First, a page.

Harry Potter and the Deathly Hallows

I have a few spoiler-free comments. I’ll warn you before I actually get to the spoilers.

The book came at quarter to seven last night and I read about 210 pages before I went to bed. I started on the rest a little after two this afternoon, whilst keeping Scooter company, and just finished the remaining 550 pages about half-past six. Wanting to avoid spoilers myself, I have indeed stayed offline most of the day Saturday until after completion time to avoid them. Too many people take perverse joy in ruining a book for no good reason.

The book is well written and if you go back and quickly read the first few pages of Potter#1 and compare them to Potter#7 you’ll see how much Jo Rowling has grown as an author. She writes better and that comes with practice — pages of it and she has those in spades. The characters continue to grow, believably so even as the final conclusion marches inexorably closer.

The book is darker — much like Order of the Phoenix in that respect. There is some kissing in it, just a little more adult than the previous book. There is a little bit more swearing in it, too. Nothing major but just a little more. You know the characters are moving towards adulthood. They even drink a bit. Again, subtle changes but there.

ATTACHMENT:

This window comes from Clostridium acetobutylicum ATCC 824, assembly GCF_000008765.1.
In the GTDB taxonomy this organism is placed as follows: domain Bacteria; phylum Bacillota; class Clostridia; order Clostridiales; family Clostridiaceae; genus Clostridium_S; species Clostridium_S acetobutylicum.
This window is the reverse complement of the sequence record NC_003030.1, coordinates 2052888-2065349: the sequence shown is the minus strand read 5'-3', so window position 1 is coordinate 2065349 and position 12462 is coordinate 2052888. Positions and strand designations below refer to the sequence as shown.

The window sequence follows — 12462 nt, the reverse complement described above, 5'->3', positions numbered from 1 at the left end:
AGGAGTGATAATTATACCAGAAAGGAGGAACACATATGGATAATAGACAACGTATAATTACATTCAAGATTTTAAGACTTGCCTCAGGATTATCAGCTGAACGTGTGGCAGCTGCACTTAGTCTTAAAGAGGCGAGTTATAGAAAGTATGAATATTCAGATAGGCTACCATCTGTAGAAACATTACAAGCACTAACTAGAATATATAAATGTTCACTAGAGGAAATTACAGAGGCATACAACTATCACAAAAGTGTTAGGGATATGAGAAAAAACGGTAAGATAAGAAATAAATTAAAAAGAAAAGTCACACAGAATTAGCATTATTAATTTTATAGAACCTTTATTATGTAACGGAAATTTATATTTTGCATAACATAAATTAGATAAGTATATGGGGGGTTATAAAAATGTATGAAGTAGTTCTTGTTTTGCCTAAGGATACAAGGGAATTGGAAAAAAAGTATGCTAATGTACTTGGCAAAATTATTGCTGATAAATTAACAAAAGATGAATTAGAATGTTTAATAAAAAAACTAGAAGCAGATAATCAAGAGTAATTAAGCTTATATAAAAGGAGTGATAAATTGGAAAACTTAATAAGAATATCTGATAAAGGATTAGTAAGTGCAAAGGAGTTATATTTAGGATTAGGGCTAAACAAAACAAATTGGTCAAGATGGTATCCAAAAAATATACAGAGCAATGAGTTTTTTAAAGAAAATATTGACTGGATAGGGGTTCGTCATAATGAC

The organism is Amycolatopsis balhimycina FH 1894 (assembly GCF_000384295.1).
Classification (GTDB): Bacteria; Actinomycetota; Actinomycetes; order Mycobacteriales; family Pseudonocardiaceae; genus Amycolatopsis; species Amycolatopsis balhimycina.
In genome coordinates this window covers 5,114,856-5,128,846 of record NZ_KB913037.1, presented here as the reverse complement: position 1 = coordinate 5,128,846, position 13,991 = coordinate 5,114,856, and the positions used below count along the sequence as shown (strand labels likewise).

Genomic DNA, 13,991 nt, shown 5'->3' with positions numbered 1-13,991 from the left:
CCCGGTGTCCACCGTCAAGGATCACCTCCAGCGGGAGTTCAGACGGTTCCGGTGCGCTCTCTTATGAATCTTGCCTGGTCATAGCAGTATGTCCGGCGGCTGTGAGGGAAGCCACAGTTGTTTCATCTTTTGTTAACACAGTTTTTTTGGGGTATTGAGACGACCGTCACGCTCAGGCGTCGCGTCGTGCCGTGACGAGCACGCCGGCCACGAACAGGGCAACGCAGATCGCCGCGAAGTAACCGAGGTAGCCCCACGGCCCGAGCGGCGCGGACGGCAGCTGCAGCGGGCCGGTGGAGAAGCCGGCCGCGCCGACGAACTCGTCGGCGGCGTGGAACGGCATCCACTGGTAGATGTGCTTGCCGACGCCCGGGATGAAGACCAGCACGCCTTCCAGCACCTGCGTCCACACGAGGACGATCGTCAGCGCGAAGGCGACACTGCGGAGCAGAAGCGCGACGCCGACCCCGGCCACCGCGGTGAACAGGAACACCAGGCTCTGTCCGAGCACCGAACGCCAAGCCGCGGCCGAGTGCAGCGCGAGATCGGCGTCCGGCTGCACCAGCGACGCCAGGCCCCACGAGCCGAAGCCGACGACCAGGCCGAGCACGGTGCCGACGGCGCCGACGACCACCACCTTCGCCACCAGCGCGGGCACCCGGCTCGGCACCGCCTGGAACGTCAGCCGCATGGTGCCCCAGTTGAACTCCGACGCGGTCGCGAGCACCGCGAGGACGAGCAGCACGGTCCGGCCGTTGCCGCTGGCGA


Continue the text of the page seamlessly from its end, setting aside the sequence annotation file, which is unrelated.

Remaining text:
We see who is made of what. And that is revealing. We also see that evil characters don’t die and good ones do. That isn’t a spoiler, but a generalization. It’s just like real life — and real life isn’t always fair and there aren’t always happy endings.

Now, on to what would be considered spoilers. HERE BE SPOILERS — TURN BACK NOW.

First, and foremost, there are many deaths on both sides of the battle and not always whom you would expect. The first “shock” was the death of Hedwig, and I really felt no emotion at all. Harry seemed to get over it pretty quickly. I was a bit surprised there, but I guess Ms. Rowling wanted us to know nobody and nothing was safe. From there the bodies piled up: some with good reason and some utterly senseless.